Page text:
TMI alert — could you tell from the title? Get ready for body fluids and whatnot, followed by a small realization.
One of the many reasons I was fixated on having a vaginal birth is that I did not want to go through the hell that is recovery from a c-section. I saw my honey go through it and I didn’t want to go there. Some folks don’t have as hard a time as she did, but I tend not to believe their stories. You were up and about the next day? That’s nice. Did you also see some pigs flying around when you were walking around pain-free after major abdominal surgery? I thought you may have.
But here’s the thing… I didn’t know about recovering from a vaginal delivery. I’m sure it isn’t even 1/80th as difficult as a c-section, but it is not easy. You know how most family-medical leave-type things are for six weeks? That’s because it actually takes six weeks to recover. Even from a vaginal birth. Even one that only took four hours and twenty-two minutes of pushing. And they tell me that if I don’t take it easy now, it will take even longer to recover.
The first two weeks were the worst. Remember the shower scene from Psycho? The knife-wielding maniac one? Well, that’s how my first shower after delivery looked. Except I had a shower-head-wielding nurse instead of a maniac with a knife. There was that much blood and gore. And you know those periods you get to miss for nine/ten months? They all come at the same time. I usually have two or three days of heavy flow during my six-day cycle (I’m sure you woke up this morning wondering how many days of heavy-flow oneofhismoms has in a normal menstrual cycle. I’m glad I could help.) I’m now coming down off of my third week of heavy flow. It is finally a little lighter. But it won’t stop. Every time I think it is over, it isn’t. I’ll just leave it at that.
I had a minor tear. Minor. They called it first degree. But I did have stitches. What does this mean? It means ouch. I guess not so much a yyyyeeeeeooouch as maybe a second or third degree tear or an episiotomy, but it is still ouch. Taking care of the tear involved many witch hazel pads and some nifty inventions. In the hospital, they filled a newborn diaper with ice and padded the top with a layer of witch hazel pads and put it on the wound. That was great. Then my midwife told me how to make a “pericycle” at home. Sound gross? Let me tell you. I loved me some pericycles. You take one of the hugemongous grandma maxipads from the hospital, and soak it in witch hazel. Freeze. Put some witchhazel pads over the top, put it in you panties (sit on a towel or a chuck accidentally 😉 taken home from the hospital) and aaaaaahhhhh. You actually feel ok down there for about six and a half minutes. You also need to use a peribottle when you go to the bathroom. This is a bottle that basically squirts hot water on your whoo haa. Because when you go to the bathroom and you have a tear down there — let’s just say it gives you more empathy for the victim of the knife-wielding maniac in that shower scene.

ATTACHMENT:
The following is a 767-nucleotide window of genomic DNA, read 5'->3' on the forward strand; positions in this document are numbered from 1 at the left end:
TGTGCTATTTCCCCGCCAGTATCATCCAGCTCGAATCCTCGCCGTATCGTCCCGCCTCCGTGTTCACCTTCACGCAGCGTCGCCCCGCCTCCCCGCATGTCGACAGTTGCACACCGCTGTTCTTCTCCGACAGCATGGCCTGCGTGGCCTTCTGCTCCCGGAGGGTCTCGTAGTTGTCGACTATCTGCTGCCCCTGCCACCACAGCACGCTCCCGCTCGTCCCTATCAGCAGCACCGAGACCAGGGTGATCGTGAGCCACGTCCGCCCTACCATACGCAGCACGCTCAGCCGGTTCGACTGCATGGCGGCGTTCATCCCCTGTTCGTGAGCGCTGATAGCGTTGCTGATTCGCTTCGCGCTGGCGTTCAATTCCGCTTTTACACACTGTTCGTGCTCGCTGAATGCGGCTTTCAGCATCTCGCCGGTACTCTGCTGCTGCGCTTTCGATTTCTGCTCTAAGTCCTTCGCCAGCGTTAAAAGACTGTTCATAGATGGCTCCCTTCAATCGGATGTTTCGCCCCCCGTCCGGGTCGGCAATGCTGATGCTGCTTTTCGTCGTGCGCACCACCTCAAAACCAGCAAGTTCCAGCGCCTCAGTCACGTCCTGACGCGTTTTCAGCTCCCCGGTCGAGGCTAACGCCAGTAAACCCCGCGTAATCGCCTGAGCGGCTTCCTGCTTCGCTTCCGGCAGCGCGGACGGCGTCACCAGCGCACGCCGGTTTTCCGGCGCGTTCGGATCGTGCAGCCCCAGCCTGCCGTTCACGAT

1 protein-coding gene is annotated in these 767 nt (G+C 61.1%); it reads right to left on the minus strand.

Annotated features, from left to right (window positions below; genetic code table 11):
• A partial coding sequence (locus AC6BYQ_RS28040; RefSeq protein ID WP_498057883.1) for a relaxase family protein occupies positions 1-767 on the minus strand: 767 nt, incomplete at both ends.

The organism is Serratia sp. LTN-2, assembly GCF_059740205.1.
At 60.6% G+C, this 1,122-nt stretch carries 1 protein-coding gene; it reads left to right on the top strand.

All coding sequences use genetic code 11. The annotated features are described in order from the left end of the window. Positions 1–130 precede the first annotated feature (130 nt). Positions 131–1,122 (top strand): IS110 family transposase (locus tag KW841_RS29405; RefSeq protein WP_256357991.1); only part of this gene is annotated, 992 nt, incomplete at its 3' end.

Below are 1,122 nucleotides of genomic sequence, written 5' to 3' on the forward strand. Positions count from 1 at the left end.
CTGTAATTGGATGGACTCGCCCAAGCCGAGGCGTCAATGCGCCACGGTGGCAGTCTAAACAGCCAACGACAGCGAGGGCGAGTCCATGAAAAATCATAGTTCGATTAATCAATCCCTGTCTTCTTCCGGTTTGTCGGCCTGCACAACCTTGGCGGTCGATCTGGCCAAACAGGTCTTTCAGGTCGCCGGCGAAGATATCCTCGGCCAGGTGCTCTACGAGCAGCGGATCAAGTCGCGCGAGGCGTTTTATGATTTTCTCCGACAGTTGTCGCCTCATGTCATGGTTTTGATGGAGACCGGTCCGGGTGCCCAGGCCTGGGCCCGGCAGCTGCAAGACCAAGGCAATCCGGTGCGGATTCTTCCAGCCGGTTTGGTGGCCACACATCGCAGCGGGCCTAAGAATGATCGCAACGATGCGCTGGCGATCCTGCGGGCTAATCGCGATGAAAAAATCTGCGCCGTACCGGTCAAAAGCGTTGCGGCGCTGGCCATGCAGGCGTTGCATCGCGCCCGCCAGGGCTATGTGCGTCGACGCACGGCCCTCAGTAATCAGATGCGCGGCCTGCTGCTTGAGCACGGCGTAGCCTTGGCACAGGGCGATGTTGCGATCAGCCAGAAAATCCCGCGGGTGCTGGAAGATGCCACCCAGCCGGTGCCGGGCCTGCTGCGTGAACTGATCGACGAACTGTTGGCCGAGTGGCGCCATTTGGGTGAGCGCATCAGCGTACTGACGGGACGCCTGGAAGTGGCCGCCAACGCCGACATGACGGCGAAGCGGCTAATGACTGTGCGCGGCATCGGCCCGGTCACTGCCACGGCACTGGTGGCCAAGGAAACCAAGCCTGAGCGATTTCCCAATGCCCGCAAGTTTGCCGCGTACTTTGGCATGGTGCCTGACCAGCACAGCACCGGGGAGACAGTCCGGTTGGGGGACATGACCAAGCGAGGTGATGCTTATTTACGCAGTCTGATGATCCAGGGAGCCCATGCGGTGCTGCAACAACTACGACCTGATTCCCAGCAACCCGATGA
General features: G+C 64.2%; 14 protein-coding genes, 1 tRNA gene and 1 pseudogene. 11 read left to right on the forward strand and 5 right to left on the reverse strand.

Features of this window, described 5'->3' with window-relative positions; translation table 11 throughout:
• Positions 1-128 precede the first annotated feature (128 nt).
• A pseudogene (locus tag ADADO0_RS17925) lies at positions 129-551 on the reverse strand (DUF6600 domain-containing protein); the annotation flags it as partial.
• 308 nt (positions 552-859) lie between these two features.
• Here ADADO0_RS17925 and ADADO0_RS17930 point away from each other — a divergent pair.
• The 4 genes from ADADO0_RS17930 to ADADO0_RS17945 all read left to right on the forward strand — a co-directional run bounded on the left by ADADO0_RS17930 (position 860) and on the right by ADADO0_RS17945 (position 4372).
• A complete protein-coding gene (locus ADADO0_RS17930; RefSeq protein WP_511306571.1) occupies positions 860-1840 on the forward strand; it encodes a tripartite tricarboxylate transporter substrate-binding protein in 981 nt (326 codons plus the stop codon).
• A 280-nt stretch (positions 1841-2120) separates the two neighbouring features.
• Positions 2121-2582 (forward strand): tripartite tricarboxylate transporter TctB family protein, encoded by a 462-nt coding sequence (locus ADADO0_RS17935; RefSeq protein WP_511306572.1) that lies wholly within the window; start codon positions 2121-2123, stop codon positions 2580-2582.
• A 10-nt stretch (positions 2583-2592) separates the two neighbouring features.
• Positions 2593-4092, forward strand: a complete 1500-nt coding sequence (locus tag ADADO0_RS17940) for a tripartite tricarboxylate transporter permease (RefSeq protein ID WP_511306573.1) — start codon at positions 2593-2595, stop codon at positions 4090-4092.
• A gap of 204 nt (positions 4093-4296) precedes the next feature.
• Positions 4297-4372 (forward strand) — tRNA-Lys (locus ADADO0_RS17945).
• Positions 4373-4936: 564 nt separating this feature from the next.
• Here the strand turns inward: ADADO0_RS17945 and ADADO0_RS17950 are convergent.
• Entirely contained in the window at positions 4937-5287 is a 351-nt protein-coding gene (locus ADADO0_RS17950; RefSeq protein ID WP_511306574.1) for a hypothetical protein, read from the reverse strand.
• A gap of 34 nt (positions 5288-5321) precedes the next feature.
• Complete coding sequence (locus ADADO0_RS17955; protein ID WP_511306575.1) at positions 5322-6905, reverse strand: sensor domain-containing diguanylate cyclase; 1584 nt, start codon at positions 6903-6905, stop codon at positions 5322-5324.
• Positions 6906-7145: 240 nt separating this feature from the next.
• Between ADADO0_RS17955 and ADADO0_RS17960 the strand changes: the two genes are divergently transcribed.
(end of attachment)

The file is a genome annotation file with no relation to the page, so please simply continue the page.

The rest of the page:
Things have gotten a lot better since those first two weeks. I’m on week three now. They are not anywhere near normal, though. Here’s the problem: every time I walk more than, say, four blocks, I feel like my uterus is going to fall out. I know rationally that everything down there is much more loose than usual. I know I need to keep up my kegel workouts, and I have. My midwife told me to try to do 100 a day, so I’m shooting for 200. I’ve got nothing better to do while I’m nursing and watching my fifteenth episode of “What Not To Wear” of the day.
Does it stop me from walking? No. I’m a freak. I’m a little manic. Did I walk two neighborhoods away to the other side of the park yesterday? Yes. Why? I have no idea. It is very very hard for me to do nothing. I am also suffering from major cabin fever. At least all of my caretakers (mom, my honey) have gone back to work and I can get my blog on without feeling guilty for being anti-social with the real-live people in the room. That’s a good way to stay on one’s butt, no?
One more thing. Well, two more actually. The b00bs. Oh the b00bs they hurt! Not nearly as bad as they did a week ago, but they still hurt. They keep filling up and emptying out and filling up and getting bitten by my toothless baby. And don’t let the toothlessness fool you — baby gums are tough. They could probably chew through a tractor tire if given the opportunity.
I apologize for the whining. I need to whine to somebody. The baby’s asleep and I don’t think he’d really understand. I hope I’m not being insensitive to those of you who are trying to get pregnant. Or to those of you who are pregnant. I probably am. This leads me to my last point. It is actually a revelation about being a non-bio mom. There is an amazing advantage that I didn’t fully understand until now, after giving birth myself. If you are a mom who did not give birth to your newborn, you are able to be 100% present for your child. What I mean is, this giving birth business makes you very self-involved. It is so much about your body, it is hard to focus on anything else. Even your baby. I am focused on the baby. But I realize now that it is physically impossible for me to be so as much as I was when Cake was born. I’m too wrapped up in my trinity of ouch. So co-moms, you know who I’m talking about… the one who gets to count fingers and toes on the newborn while they wheel the birth mom who just had a c-section to the recovery area; the one who gets to sleep through the fifteen minutes of quiet breastfeeding at 3 am, even if you graciously wake up to help burp or change a diaper… you, who, like me the first time around may even be feeling a little left out of the baby action by not being able to breastfeed or push that baby out yourself? Enjoy being all about the baby. It is a gift I didn’t even notice being given to me.
Did that sound whiney, too? I did not mean it that way. I really want you to enjoy it.